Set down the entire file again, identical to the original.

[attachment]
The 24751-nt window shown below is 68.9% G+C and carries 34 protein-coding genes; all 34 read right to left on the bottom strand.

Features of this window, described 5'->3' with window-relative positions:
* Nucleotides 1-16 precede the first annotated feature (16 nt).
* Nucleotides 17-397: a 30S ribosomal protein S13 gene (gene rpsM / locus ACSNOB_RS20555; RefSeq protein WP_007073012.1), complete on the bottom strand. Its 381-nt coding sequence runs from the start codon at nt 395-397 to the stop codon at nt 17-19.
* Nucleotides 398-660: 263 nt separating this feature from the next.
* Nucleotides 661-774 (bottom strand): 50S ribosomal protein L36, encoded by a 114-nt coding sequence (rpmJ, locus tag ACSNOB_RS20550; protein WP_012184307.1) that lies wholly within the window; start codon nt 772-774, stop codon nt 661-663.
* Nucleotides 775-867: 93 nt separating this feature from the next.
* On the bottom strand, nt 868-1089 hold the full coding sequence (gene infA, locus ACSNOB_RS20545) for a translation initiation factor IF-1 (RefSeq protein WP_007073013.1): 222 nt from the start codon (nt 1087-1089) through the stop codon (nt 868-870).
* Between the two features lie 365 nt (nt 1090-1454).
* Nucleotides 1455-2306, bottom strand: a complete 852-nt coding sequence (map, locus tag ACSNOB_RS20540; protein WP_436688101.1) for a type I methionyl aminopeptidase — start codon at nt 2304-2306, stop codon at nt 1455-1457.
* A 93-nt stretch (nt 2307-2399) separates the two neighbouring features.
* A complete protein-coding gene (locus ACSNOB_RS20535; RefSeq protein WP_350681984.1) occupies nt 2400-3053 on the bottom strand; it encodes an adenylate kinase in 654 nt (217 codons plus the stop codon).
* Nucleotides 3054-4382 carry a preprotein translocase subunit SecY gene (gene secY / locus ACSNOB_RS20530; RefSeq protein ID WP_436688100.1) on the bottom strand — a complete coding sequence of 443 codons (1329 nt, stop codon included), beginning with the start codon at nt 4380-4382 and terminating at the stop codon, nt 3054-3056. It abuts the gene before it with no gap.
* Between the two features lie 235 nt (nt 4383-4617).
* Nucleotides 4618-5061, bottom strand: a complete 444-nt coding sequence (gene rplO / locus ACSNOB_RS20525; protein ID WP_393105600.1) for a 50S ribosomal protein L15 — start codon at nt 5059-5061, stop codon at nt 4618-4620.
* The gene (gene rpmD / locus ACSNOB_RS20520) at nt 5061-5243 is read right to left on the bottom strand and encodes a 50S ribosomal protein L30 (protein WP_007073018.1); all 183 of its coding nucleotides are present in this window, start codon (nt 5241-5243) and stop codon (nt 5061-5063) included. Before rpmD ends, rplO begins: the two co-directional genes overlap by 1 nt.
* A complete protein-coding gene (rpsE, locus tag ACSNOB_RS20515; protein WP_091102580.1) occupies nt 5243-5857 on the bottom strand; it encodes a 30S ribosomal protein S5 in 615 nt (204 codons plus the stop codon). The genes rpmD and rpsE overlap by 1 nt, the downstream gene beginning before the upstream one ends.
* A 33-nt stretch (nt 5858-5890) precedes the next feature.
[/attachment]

The 24751-nt window shown below is 68.9% G+C and carries 34 protein-coding genes; all 34 read right to left on the bottom strand.

Features of this window, described 5'->3' with window-relative positions:
* Nucleotides 1-16 precede the first annotated feature (16 nt).
* Nucleotides 17-397: a 30S ribosomal protein S13 gene (gene rpsM / locus ACSNOB_RS20555; RefSeq protein WP_007073012.1), complete on the bottom strand. Its 381-nt coding sequence runs from the start codon at nt 395-397 to the stop codon at nt 17-19.
* Nucleotides 398-660: 263 nt separating this feature from the next.
* Nucleotides 661-774 (bottom strand): 50S ribosomal protein L36, encoded by a 114-nt coding sequence (rpmJ, locus tag ACSNOB_RS20550; protein WP_012184307.1) that lies wholly within the window; start codon nt 772-774, stop codon nt 661-663.
* Nucleotides 775-867: 93 nt separating this feature from the next.
* On the bottom strand, nt 868-1089 hold the full coding sequence (gene infA, locus ACSNOB_RS20545) for a translation initiation factor IF-1 (RefSeq protein WP_007073013.1): 222 nt from the start codon (nt 1087-1089) through the stop codon (nt 868-870).
* Between the two features lie 365 nt (nt 1090-1454).
* Nucleotides 1455-2306, bottom strand: a complete 852-nt coding sequence (map, locus tag ACSNOB_RS20540; protein WP_436688101.1) for a type I methionyl aminopeptidase — start codon at nt 2304-2306, stop codon at nt 1455-1457.
* A 93-nt stretch (nt 2307-2399) separates the two neighbouring features.
* A complete protein-coding gene (locus ACSNOB_RS20535; RefSeq protein WP_350681984.1) occupies nt 2400-3053 on the bottom strand; it encodes an adenylate kinase in 654 nt (217 codons plus the stop codon).
* Nucleotides 3054-4382 carry a preprotein translocase subunit SecY gene (gene secY / locus ACSNOB_RS20530; RefSeq protein ID WP_436688100.1) on the bottom strand — a complete coding sequence of 443 codons (1329 nt, stop codon included), beginning with the start codon at nt 4380-4382 and terminating at the stop codon, nt 3054-3056. It abuts the gene before it with no gap.
* Between the two features lie 235 nt (nt 4383-4617).
* Nucleotides 4618-5061, bottom strand: a complete 444-nt coding sequence (gene rplO / locus ACSNOB_RS20525; protein ID WP_393105600.1) for a 50S ribosomal protein L15 — start codon at nt 5059-5061, stop codon at nt 4618-4620.
* The gene (gene rpmD / locus ACSNOB_RS20520) at nt 5061-5243 is read right to left on the bottom strand and encodes a 50S ribosomal protein L30 (protein WP_007073018.1); all 183 of its coding nucleotides are present in this window, start codon (nt 5241-5243) and stop codon (nt 5061-5063) included. Before rpmD ends, rplO begins: the two co-directional genes overlap by 1 nt.
* A complete protein-coding gene (rpsE, locus tag ACSNOB_RS20515; protein WP_091102580.1) occupies nt 5243-5857 on the bottom strand; it encodes a 30S ribosomal protein S5 in 615 nt (204 codons plus the stop codon). The genes rpmD and rpsE overlap by 1 nt, the downstream gene beginning before the upstream one ends.
* A 33-nt stretch (nt 5858-5890) precedes the next feature.